He nodded and said “Ja” and then clarified “Yes”. He added:
“traditional economics usually doesn’t incorporate clean air or water because these aren’t goods that are bought and sold”,
Then he laughed and continued:
“they could be bought and sold but that would be terrible”.
Perhaps considering environmental issues from an economic perspective is foolhardy.   Do we really want to put an economic value on natural commodities? These are only questions which can be asked by those who already consider water, warmth, food and shelter human rights.
As citizens of the ‘north’ we rarely have to consider natural provisions as economic pawns. This young man’s opinions were eye opening, he had a clear understanding of our precarious and dangerous environmental situation and wasn’t afraid to voice his doubt over an amicable global solution arising any time soon.
I asked these questions based on the readings Grubb, M. (2014) and Nobbs, C. (2012), but also in the hopes to receive ‘alternative’ answers. I wasn’t disappointed, however I felt that despite having just graduated from a world class university he hadn’t focused much of his studies on environmental economics, in fact he closed the interview by saying sorrowfully that he…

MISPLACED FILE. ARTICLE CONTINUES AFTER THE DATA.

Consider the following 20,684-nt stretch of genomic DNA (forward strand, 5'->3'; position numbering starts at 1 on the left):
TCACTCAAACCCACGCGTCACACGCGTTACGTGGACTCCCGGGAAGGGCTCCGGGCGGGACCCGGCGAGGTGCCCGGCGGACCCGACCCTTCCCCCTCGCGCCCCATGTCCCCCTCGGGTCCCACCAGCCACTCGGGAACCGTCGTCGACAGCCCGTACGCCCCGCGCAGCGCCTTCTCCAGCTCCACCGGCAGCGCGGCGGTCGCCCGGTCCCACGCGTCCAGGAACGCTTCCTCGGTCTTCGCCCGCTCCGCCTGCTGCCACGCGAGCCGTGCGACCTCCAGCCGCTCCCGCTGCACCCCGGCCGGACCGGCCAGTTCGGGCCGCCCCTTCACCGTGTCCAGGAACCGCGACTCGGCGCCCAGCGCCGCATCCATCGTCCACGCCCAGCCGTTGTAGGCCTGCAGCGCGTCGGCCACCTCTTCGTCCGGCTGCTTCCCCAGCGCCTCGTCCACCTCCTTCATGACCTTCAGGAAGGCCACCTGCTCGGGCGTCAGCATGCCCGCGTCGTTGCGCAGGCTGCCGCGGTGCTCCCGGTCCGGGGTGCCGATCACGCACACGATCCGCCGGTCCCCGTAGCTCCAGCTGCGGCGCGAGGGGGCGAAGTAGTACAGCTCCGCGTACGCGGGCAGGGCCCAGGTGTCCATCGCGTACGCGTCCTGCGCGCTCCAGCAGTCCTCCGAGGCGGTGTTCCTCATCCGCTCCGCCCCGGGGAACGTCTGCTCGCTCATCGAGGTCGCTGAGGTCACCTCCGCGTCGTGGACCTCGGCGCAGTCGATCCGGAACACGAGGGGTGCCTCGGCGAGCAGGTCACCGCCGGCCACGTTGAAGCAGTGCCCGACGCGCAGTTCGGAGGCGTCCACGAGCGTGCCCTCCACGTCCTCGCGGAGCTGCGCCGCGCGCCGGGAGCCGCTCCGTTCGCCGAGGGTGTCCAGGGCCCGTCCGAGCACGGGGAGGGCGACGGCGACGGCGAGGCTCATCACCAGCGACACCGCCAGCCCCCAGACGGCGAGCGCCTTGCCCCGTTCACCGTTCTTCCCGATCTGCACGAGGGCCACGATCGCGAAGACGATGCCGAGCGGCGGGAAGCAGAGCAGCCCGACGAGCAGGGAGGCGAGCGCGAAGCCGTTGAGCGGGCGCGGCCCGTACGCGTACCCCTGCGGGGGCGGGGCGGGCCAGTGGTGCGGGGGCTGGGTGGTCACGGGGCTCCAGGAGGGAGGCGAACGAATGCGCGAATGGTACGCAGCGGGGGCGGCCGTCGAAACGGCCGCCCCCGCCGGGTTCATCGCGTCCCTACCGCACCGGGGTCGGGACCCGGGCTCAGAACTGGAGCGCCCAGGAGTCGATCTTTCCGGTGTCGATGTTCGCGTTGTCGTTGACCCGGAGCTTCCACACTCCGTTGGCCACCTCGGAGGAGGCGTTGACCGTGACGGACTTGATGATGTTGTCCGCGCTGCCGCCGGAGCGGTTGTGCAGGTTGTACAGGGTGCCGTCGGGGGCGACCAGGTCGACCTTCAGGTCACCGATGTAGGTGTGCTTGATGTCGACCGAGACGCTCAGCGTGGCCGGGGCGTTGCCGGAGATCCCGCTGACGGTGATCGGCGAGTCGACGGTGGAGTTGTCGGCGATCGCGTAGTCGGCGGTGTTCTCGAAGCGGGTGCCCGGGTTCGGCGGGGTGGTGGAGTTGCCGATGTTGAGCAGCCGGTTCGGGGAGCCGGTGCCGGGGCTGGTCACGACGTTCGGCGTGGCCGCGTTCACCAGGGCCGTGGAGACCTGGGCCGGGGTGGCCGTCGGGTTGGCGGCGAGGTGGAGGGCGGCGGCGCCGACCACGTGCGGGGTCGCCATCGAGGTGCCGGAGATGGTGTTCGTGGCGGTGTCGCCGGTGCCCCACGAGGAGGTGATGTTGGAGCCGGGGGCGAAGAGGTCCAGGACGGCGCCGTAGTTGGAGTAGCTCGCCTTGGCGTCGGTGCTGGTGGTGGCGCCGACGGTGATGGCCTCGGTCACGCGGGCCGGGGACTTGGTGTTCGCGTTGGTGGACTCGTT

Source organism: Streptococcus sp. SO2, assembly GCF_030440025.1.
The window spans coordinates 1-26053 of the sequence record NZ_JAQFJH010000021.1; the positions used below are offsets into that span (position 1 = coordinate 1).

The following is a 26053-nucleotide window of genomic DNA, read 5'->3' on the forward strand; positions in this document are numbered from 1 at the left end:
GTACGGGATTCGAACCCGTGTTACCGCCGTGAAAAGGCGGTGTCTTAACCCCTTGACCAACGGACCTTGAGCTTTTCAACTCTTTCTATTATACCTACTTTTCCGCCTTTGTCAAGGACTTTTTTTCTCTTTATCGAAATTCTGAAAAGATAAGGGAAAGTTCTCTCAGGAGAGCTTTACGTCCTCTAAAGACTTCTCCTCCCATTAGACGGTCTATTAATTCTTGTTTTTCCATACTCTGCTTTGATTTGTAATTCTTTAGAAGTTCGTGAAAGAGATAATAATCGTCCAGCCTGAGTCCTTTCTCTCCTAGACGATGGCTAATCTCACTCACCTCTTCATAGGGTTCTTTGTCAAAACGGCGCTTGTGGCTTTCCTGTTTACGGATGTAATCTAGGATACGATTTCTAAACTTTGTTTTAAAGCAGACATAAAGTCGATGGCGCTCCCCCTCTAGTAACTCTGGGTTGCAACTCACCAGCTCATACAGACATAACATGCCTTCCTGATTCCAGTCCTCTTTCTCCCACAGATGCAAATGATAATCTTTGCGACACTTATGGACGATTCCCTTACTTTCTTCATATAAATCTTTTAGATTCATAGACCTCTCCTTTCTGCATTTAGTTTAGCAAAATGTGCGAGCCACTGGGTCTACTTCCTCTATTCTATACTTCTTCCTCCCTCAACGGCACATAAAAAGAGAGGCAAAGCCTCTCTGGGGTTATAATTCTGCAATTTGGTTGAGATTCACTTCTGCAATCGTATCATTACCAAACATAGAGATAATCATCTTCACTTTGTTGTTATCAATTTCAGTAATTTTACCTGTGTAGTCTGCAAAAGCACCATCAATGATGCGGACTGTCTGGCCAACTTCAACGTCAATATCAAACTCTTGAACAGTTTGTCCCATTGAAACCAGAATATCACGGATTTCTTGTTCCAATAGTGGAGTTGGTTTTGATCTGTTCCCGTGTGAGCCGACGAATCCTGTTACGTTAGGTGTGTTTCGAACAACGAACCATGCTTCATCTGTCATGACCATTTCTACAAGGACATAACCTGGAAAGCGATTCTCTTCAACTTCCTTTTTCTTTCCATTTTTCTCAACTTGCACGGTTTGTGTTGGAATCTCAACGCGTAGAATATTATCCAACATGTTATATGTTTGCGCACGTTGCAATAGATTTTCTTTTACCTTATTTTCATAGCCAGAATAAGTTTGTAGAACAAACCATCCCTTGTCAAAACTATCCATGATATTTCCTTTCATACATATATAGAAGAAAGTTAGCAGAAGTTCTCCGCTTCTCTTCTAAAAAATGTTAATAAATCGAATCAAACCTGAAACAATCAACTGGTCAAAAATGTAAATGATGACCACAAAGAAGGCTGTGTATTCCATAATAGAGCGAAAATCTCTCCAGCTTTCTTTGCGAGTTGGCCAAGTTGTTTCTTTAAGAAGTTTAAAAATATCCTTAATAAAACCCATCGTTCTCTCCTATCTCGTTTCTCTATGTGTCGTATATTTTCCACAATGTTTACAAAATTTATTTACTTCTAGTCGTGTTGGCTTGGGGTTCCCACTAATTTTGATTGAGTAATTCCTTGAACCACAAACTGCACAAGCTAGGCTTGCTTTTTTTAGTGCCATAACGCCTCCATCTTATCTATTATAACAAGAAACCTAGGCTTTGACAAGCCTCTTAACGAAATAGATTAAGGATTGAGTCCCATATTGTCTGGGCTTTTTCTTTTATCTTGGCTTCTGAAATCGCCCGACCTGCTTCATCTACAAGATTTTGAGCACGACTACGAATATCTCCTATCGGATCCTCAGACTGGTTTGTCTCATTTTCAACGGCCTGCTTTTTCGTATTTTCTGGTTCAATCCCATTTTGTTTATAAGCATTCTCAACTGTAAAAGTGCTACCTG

“Did a course in environmental economics once. It was sad”.
Grubb, M. (2014). 03:: Trapped?. In Environment and Ecological Economics (pp. 39-53). United Kingdom: Routledge. (Reprinted from Planetary Economics, by Michael Grubb, 2014, UK: Taylor and Francis Group).
Nobbs, C. (2012). 02:: Economics and Climate Change. In Environment and Ecological Economics (pp. 30-38). United Kingdom: Routledge. (Reprinted from Economics, Sustainability, and Democracy: Economics in the Era of Climate Change, by Christopher Nobbs, 2012, UK: Taylor and Francis Group)

Introducing… Lithy Talks.



Today we are introducing a brand new part of this blog from my sister Lithy Dunbar Morley.

Lithy is an environmental management student currently studying a semester at La Trobe university in Melbourne.

Here is her first featured blog post on faldaeats.com, stay tuned to find out more about Lithy.

In her Shoes, a Goat’s Perspective…

Some argue that rights should be given to all living things, or at least those animals with superior intelligence and with the ability to feel pain and to suffer. When considering whether animals are entitled to rights it seemed a good idea to have a chat with a being that has suffered and has first hand experience of the situation.  

I interviewed a four year old Alpine goat who has lived amongst a variety of animals her whole life. For the purpose of this interview I derived my questions from a couple of sources,  Park, M & Singer, P – Globalization of Animal Welfare and International Court of Justice: Whaling in the Antarctic (Australia v Japan) – Summary of Judgement (2014).